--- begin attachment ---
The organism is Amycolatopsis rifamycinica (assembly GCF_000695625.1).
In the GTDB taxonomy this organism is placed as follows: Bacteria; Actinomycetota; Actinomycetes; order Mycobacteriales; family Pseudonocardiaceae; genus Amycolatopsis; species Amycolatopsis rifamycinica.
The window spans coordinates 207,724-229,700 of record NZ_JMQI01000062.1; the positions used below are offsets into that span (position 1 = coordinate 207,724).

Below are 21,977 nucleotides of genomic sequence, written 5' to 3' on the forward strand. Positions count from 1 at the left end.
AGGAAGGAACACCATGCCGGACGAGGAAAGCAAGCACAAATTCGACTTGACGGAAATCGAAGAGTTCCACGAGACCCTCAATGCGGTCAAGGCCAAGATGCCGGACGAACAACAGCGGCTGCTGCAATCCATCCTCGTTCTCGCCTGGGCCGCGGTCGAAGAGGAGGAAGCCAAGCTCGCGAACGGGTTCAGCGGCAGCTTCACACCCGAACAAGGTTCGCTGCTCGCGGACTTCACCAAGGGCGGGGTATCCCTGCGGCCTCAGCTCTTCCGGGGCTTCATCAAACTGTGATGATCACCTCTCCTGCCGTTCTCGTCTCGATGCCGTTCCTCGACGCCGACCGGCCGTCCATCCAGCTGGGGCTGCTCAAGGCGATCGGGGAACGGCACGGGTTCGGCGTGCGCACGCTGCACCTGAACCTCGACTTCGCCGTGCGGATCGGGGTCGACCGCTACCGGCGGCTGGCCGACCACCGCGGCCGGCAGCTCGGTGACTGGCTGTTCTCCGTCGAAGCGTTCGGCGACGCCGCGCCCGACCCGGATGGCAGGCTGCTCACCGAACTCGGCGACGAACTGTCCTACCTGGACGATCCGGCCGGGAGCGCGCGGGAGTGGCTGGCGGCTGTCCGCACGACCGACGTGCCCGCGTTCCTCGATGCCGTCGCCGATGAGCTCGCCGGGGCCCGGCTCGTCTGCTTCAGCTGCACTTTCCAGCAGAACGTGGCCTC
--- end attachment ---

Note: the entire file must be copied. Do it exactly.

The organism is Amycolatopsis rifamycinica (assembly GCF_000695625.1).
In the GTDB taxonomy this organism is placed as follows: Bacteria; Actinomycetota; Actinomycetes; order Mycobacteriales; family Pseudonocardiaceae; genus Amycolatopsis; species Amycolatopsis rifamycinica.
The window spans coordinates 207,724-229,700 of record NZ_JMQI01000062.1; the positions used below are offsets into that span (position 1 = coordinate 207,724).

Below are 21,977 nucleotides of genomic sequence, written 5' to 3' on the forward strand. Positions count from 1 at the left end.
AGGAAGGAACACCATGCCGGACGAGGAAAGCAAGCACAAATTCGACTTGACGGAAATCGAAGAGTTCCACGAGACCCTCAATGCGGTCAAGGCCAAGATGCCGGACGAACAACAGCGGCTGCTGCAATCCATCCTCGTTCTCGCCTGGGCCGCGGTCGAAGAGGAGGAAGCCAAGCTCGCGAACGGGTTCAGCGGCAGCTTCACACCCGAACAAGGTTCGCTGCTCGCGGACTTCACCAAGGGCGGGGTATCCCTGCGGCCTCAGCTCTTCCGGGGCTTCATCAAACTGTGATGATCACCTCTCCTGCCGTTCTCGTCTCGATGCCGTTCCTCGACGCCGACCGGCCGTCCATCCAGCTGGGGCTGCTCAAGGCGATCGGGGAACGGCACGGGTTCGGCGTGCGCACGCTGCACCTGAACCTCGACTTCGCCGTGCGGATCGGGGTCGACCGCTACCGGCGGCTGGCCGACCACCGCGGCCGGCAGCTCGGTGACTGGCTGTTCTCCGTCGAAGCGTTCGGCGACGCCGCGCCCGACCCGGATGGCAGGCTGCTCACCGAACTCGGCGACGAACTGTCCTACCTGGACGATCCGGCCGGGAGCGCGCGGGAGTGGCTGGCGGCTGTCCGCACGACCGACGTGCCCGCGTTCCTCGATGCCGTCGCCGATGAGCTCGCCGGGGCCCGGCTCGTCTGCTTCAGCTGCACTTTCCAGCAGAACGTGGCCTC